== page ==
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Detecting groundwater flows from land to sea: a remote sensing perspective

Ramos Caineta, Júlio Alexandre (2022) Detecting groundwater flows from land to sea: a remote sensing perspective. Doctoral Dissertation, University of Pittsburgh. (Unpublished)

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Submarine groundwater discharge (SGD) represents an important component of the global water cycle. Improved assessment of SGD occurrences provides information to constrain current estimates of total freshwater discharges, which are crucial for evaluation of changes in the global water cycle.

Groundwater usually exhibit distinct and less variable temperature than seawater. Consequently, thermally anomalous plumes often occur in coastal areas with SGD. Nutrient-enriched groundwater flows have been linked to changes in ocean color as a consequence of algae growth and of the presence of other solids. Under such conditions, SGD presence may also manifest as plumes of different colors. The main goal of this research was to demonstrate the improved ability of detecting SGD when combining observations of sea surface temperature (SST) and color. To date, only the thermal response was used from a remote sensing perspective.

A method based on clustering and spectroscopy techniques is applied to detect SGD plumes. SST data are clustered to map thermal anomalies. Derivative analysis and angular distance are applied to identify a color signature linked to SGD. In a novel approach, SST and color are combined to improve the reliability of remote sensing-based SGD detection. The identified plumes are compared to field surveys of SGD occurrences, and verified that the novel methods contribute effectively to map SGD. These methods are further applied to build a time series of SGD detections, whereby time persistent signatures provide stronger SGD evidence. Whereas field measurements provide the strongest evidence of SGD presence, results demonstrate that the developed methods narrow the gap between the well supported field surveys and model-based assessments, by improving the reliability of remote sensing-derived indicators. An alternative approach based on deep learning is proposed to tackle the complex relation between temperature, color, and SGD flows, while also addressing two constraining factors of the initial methods (reliance on one observed spectrum and requirement of significant thermal gradients between groundwater and seawater).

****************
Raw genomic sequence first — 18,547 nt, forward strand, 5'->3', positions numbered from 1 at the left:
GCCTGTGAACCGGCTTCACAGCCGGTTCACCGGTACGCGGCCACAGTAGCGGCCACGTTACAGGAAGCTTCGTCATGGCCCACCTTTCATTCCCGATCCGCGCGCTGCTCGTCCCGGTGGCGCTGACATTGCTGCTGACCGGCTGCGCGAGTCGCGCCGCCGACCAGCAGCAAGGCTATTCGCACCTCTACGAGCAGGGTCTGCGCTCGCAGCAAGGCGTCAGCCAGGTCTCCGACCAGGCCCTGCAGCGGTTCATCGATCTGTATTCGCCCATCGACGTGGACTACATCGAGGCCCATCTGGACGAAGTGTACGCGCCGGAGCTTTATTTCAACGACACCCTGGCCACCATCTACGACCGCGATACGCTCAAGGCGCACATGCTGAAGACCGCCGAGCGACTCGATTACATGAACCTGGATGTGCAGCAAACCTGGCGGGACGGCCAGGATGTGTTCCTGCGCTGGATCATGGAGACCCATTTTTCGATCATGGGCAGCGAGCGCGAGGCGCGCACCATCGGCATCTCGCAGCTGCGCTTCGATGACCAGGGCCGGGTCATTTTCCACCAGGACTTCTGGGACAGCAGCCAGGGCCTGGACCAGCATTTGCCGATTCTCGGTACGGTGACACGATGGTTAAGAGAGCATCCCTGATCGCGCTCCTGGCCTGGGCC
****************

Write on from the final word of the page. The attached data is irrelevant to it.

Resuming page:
These methods are applied to provide further evidence for SGD occurrences in south Ireland and in Hawaiʻi, and showcase that satellite data can be utilized to better identify SGD occurrences.


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Item Type: University of Pittsburgh ETD
Status: Unpublished
CreatorsEmailPitt UsernameORCID
Ramos Caineta, Júlio Alexandrejulio.caineta@pitt.edujur300000-0002-7216-4114
ETD Committee:
TitleMemberEmail AddressPitt UsernameORCID
Committee ChairBain, Daniel
Committee CoChairThomas, Brian
Committee MemberShelef,
Committee MemberNewman, Jeffrey
Committee MemberGardner, John
Committee MemberRamsey, Michael
Committee MemberHarbert,
Date: 12 October 2022
Date Type: Publication
Defense Date: 28 July 2022
Approval Date: 12 October 2022
Submission Date: 23 July 2022
Access Restriction: 1 year -- Restrict access to University of Pittsburgh for a period of 1 year.
Number of Pages: 175
Institution: University of Pittsburgh
Schools and Programs: Dietrich School of Arts and Sciences > Computational Modeling and Simulation
Degree: PhD - Doctor of Philosophy
Thesis Type: Doctoral Dissertation
Refereed: Yes
Uncontrolled Keywords: Submarine groundwater discharge, Sea surface temperature, Ocean color, Coastal waters
Date Deposited: 12 Oct 2022 16:14
Last Modified: 12 Oct 2023 05:15

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